“The Internet at this stage started to change the world as we knew it. It wasn’t boring in any shape or form given the standards of the time. If we were to time travel back: yes, the web may have been boring by todays standards, but students of history know better than to judge history strictly by modern eyes.”—The web in 1996 wasn’t as bad as Slate makes out
We have to replace practices that come from a time when lines drawn on a map represented real boundaries between markets, and not limit innovation because the world has changed in ways that were not properly anticipated by rights holders…
…When will the content companies realise that I am not an IP number, I am a free man—and a potential customer, no matter where I am in the world.
“I hate to hear about “partnerships” between government and business, or between government and other organizations. When there is a partnership between an ant and an elephant, who do you suppose makes the decisions?”—Thomas Sowell : Random Thoughts - Townhall.com
“Jailbreaking an iPhone constitutes copyright infringement and a DMCA violation, says Apple in comments filed with the Copyright Office as part of the 2009 DMCA triennial rulemaking. This marks the first formal public statement by Apple about its legal stance on iPhone jailbreaking.”—Jailbreaking Now Illegal: Blame The Pirates | Bwana.org
“A little online sleuthing finds that I’m not the only one who figures that if Cash4Gold has this much money to spend on TV ads, someone’s getting the short end of the stick, and it’s probably the people sending in their family heirlooms to be melted into ingots. The folks at Cockeyed.com put Cash4Gold to the test, rounding up a bunch of old rings, necklaces, and earrings, and taking them to a regular pawn shop to be appraised. The offer: $198 for the lot. They then sent the items to Cash4Gold and waited for a check in the mail. It arrived within a few days as promised… in the amount of 60 bucks.”—Beware Cash4Gold and other gold-buying ripoffs : Christopher Null : Yahoo! Tech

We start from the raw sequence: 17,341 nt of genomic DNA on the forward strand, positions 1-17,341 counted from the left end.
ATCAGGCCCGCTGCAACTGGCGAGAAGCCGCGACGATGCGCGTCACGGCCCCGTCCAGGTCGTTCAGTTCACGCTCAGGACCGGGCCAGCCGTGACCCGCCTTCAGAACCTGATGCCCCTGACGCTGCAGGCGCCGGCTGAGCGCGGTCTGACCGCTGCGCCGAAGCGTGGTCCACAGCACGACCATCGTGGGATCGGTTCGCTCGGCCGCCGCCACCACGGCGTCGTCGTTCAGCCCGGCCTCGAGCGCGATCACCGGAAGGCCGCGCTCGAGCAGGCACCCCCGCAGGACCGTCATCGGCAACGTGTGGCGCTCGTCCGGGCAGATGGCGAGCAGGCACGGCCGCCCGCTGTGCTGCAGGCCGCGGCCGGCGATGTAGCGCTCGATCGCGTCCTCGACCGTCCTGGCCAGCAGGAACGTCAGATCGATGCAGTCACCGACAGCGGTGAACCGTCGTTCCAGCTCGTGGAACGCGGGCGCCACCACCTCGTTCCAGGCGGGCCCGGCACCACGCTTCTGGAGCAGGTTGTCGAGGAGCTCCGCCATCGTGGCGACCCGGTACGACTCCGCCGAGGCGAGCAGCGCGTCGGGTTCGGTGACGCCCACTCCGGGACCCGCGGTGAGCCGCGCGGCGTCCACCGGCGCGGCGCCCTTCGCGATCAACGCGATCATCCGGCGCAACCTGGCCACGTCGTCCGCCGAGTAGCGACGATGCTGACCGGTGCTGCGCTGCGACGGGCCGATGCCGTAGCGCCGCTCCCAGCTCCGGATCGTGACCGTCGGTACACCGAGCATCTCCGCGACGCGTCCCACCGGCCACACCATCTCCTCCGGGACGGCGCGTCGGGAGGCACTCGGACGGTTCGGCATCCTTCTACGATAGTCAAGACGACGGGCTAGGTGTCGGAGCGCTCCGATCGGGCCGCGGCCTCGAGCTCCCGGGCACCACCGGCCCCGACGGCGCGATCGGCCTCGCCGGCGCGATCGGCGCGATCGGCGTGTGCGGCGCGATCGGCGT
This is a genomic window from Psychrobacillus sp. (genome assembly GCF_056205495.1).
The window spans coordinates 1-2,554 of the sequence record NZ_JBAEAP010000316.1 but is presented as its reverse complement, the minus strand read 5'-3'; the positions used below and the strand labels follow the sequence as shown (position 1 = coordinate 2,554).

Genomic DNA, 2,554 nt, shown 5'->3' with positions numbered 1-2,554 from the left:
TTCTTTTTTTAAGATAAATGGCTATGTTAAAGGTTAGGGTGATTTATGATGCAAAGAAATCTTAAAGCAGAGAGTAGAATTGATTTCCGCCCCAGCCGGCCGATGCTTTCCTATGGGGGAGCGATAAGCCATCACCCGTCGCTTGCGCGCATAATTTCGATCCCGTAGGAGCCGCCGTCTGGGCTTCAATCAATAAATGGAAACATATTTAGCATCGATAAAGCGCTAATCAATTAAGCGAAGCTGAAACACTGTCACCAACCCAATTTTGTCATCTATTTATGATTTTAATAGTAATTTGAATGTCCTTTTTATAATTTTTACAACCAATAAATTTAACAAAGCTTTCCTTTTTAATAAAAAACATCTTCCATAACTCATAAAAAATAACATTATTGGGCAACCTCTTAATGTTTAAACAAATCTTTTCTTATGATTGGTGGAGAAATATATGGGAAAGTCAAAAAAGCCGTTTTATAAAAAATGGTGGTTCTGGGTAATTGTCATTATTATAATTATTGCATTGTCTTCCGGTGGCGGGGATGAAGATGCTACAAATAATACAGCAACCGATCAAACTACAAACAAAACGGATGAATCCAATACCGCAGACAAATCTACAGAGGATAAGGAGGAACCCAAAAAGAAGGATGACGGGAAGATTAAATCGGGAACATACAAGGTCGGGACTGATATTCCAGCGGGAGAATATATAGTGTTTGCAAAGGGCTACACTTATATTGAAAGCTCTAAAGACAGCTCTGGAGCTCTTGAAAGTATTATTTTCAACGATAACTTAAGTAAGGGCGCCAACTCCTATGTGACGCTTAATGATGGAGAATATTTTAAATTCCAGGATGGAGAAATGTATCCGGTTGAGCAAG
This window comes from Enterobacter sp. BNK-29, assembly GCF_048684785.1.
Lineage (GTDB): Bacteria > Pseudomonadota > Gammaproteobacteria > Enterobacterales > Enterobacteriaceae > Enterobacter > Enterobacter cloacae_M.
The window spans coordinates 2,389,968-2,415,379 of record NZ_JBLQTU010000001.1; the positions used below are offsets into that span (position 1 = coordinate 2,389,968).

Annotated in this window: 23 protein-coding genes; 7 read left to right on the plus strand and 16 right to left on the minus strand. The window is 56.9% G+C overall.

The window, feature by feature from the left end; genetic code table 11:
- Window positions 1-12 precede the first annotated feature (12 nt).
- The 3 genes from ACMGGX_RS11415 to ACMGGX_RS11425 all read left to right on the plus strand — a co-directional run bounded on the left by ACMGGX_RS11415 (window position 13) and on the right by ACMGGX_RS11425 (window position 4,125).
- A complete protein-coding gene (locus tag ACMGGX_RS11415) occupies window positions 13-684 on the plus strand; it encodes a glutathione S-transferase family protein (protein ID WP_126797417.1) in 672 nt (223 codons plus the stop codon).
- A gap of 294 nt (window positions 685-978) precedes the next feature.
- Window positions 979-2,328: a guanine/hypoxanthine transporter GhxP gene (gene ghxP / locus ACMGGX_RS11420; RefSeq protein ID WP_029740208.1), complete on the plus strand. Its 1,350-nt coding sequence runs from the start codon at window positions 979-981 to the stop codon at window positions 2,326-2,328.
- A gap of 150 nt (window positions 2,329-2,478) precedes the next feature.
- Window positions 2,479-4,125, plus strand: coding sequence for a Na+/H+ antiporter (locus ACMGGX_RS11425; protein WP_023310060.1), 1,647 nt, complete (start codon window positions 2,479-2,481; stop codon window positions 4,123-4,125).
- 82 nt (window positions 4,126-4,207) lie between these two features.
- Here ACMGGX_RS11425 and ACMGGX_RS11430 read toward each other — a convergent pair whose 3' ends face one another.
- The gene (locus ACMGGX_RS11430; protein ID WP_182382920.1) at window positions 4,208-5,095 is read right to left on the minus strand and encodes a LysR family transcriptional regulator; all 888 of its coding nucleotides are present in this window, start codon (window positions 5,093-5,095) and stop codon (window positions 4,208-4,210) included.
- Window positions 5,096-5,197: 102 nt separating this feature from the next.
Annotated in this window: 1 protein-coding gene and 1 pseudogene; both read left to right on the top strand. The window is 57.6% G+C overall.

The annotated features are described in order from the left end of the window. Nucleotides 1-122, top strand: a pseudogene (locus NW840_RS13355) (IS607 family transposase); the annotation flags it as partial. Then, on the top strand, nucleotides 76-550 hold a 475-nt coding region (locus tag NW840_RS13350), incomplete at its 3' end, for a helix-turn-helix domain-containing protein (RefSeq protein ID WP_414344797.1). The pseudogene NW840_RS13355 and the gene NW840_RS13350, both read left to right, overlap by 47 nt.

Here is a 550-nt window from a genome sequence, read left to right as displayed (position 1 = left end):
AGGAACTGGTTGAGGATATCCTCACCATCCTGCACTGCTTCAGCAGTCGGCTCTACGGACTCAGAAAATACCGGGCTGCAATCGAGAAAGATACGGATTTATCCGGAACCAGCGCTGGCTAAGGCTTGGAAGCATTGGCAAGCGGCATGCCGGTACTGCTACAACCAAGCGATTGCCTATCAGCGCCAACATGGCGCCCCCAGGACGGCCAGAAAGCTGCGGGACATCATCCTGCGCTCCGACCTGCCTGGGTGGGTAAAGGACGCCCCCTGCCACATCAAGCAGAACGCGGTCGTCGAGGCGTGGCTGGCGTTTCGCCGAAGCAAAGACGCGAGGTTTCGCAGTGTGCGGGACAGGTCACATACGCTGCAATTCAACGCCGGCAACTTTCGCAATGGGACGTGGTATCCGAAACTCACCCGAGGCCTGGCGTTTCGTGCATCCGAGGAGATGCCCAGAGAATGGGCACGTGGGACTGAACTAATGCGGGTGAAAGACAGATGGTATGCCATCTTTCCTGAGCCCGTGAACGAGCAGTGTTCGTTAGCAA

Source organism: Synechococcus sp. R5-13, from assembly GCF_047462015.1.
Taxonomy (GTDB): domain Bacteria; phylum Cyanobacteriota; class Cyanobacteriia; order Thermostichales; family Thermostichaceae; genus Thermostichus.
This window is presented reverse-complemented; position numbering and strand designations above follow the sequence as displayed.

Open the latest version of Google Earth, switch to “Mars” and search for “Meliza”. Click on the small robotic icon and you’ll be able to chat with Meliza, a friendly relative of Eliza, one of the first chat bots. A message informs Earthlings that “Meliza is using an account on a different planet. There may be translation errors.” The chat bot has some predefined text related to Mars and it can’t answer to many questions, but it’s always ready to rephrase your messages.
I’ll admit that, for the longest time, I was exasperated by the Twitter hype…
Then my eyes were opened. A few months ago, I was one of 12 judges for a MacArthur grant program in Chicago. As we looked over one particular application, someone asked, “Hasn’t this project been tried before?”
Everyone looked blankly at each other. Then the guy sitting next to me typed into the Twitter box. He posed the question to his followers. Within 30 seconds, two people replied, via Twitter, that it had been done before. And they provided links.
The fellow judge had just harnessed the wisdom of his followers in real time. No e-mail, chat, Web page, phone call or FedEx package could have achieved the same thing. I was impressed.
“After 8 years of bashing President Bush during wartime, the Far Left Hollywood hypocrites are finally ready to rally around the Commander and Chief. Their video starts by stating “They say that the job of President of the United States is one of the loneliest jobs in the world.” …For some reason this didn’t bother them when Bush was president”—Gateway Pundit: Hollywood Hypocrites Finally Ready to Support Their President
“If you receive an unsolicited e-mail communication claiming to be from the IRS, forward the message to firstname.lastname@example.org. Information about counterfeit items, cyber-fraud incidents and other fraudulent activity may also be forwarded to the FDIC at email@example.com.”—State Attorney General Notification
24 is all about drama. Bauer looks at the Senator, and says (and I paraphrase) “Don’t give me that smug look. These people who try to attack us don’t play by your rules. I did what I had to do in order to protect the people of this nation and I will answer to them.” Bauer is quite unrepentant in his beliefs that while he did break the law, he did it to protect the citizens of the country and he does not apologize for it.
Spam fighting would never be the focus of an episode of 24. It’s not quite that glamorous. But the philosophical issues Bauer brings up are valid—if anti-spam fighters start engaging in dubious tactics to shut down nefarious spam operations, how apologetic should they be? Should they (we) even sink to a level of questionable ethics?